A proposed increase of the Federal minimum wage, to $10.10 from the current rate of $7.25 per hour, has small business owners taking sides both for and against the motion. The Daily Beast has put out an article citing studies that indicate a wage increase would do more good than harm to the economy by putting some spending power back into the hands of our lowest paid workers. This sentiment has been echoed by small business owners who are for the wage increase, many of whom already pay their employees a higher wage but support the idea of a wage hike as beneficial for the economy. On the other side of the issue are small business owners and lawmakers who worry that a wage increase could put small business owners who are already standing on shaky ground six feet under. In an article contributed to Forbes by William Dunkleberg, the wage increase is argued to be a sure job killer that only makes it more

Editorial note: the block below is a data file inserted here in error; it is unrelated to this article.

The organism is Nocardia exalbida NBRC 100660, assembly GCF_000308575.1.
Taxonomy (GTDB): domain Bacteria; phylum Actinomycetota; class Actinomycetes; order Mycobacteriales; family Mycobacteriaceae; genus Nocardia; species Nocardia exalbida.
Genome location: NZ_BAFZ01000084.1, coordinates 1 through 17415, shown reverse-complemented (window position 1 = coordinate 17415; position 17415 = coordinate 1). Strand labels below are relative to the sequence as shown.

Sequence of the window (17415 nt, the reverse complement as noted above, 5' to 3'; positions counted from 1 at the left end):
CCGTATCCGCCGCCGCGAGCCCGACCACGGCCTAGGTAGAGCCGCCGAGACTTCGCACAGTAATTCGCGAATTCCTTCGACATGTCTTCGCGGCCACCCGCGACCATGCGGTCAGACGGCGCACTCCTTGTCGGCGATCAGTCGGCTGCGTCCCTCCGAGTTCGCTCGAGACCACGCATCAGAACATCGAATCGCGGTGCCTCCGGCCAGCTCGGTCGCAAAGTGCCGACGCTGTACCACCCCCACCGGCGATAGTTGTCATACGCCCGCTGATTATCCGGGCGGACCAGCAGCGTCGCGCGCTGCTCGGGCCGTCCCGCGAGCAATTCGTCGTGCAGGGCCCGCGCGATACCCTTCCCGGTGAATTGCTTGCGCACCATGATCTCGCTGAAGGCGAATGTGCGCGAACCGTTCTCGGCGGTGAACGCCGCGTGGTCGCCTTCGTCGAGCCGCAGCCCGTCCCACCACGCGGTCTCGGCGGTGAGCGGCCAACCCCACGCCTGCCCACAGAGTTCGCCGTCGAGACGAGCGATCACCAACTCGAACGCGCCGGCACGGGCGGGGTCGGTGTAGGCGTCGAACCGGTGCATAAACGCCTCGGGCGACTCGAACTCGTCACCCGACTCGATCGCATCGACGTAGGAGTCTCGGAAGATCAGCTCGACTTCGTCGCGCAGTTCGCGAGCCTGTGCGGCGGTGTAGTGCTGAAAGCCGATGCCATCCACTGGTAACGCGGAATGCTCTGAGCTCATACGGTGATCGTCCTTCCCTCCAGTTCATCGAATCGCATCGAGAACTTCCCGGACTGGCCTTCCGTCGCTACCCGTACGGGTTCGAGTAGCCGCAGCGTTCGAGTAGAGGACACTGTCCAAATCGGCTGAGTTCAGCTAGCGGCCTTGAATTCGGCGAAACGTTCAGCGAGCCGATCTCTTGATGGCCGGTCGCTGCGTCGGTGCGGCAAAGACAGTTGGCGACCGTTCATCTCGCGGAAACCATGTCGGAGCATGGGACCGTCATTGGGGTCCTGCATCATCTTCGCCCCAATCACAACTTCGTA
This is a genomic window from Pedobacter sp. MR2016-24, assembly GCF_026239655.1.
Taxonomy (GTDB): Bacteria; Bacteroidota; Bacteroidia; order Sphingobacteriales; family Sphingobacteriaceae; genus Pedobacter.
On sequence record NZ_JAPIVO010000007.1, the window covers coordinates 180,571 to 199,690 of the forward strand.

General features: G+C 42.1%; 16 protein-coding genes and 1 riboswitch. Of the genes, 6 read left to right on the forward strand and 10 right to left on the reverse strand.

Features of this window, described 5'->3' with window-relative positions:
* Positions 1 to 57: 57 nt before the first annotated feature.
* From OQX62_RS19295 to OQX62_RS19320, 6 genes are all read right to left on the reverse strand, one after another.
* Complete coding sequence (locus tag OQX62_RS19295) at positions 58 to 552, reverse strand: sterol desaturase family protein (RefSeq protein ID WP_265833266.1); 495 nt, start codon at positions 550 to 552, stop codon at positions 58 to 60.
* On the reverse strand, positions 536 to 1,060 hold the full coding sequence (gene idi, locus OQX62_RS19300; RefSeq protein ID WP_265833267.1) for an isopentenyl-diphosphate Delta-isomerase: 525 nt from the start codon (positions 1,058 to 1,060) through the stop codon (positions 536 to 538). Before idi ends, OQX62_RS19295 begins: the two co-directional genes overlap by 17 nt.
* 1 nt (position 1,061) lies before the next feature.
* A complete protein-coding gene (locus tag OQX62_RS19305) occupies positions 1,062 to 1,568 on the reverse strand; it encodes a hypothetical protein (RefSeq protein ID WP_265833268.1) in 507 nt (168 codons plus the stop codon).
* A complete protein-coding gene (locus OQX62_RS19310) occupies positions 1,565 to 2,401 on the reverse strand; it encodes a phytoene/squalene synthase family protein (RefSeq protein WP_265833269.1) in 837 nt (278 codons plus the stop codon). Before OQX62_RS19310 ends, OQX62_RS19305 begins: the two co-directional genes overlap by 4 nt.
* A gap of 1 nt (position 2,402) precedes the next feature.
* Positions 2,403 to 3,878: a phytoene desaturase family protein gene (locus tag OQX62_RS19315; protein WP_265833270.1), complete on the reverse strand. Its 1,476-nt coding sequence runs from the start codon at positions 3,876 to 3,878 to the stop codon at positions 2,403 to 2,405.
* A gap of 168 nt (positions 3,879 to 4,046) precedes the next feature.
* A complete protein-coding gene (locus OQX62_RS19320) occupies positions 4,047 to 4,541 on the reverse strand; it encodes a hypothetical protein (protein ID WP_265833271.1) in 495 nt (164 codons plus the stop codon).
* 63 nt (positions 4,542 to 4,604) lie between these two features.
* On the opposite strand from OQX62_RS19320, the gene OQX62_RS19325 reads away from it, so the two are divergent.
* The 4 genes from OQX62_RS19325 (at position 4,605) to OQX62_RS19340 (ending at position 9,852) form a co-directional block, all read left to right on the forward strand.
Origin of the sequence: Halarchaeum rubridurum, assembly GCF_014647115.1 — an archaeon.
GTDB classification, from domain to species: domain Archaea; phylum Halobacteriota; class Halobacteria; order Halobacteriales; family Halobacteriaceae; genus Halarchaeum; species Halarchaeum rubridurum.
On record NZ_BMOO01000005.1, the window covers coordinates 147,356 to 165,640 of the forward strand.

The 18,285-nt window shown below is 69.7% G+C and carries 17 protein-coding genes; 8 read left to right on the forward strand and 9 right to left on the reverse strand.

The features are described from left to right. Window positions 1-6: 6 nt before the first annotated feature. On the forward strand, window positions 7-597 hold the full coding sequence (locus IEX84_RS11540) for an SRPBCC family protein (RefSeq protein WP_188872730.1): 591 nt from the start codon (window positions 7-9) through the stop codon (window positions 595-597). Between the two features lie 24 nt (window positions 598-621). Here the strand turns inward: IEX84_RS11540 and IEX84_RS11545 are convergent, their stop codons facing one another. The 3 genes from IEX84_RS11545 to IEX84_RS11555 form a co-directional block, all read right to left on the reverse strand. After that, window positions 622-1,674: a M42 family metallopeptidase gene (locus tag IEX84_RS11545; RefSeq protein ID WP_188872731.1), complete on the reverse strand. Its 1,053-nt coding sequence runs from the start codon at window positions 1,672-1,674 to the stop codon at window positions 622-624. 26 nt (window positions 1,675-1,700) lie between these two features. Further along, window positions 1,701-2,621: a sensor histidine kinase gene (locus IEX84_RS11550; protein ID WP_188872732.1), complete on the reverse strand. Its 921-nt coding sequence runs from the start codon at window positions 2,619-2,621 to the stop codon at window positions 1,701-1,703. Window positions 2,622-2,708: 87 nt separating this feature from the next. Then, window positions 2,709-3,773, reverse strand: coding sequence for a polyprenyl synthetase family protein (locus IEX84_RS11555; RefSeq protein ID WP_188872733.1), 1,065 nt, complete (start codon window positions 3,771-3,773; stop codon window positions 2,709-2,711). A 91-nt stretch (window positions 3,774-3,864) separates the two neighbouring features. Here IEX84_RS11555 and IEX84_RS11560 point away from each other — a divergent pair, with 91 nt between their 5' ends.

While small business indicators in the Winter showed that both confidence and loan volumes are present among the small business community, the icy climates that held sway over much of the continental US made it so that many small business owners had to put their plans on hold, or even cancel them entirely as a result of lower than anticipated sales volumes. Some industries were more hard hit than others, for example, commercial trucking businesses had to cope with the weather and its effect on their business even if they were not directly in the path of major storms. Still, the storms could not freeze out the hope of a recovery this year, and as the ice and snows thaw, the will and means for economic growth could come back stronger than the past few years. Business hopes for recovery are not merely founded on conjecture. Kiplinger’s reports that the forecast for 2014 should be strong as weather becomes less and less of a barrier for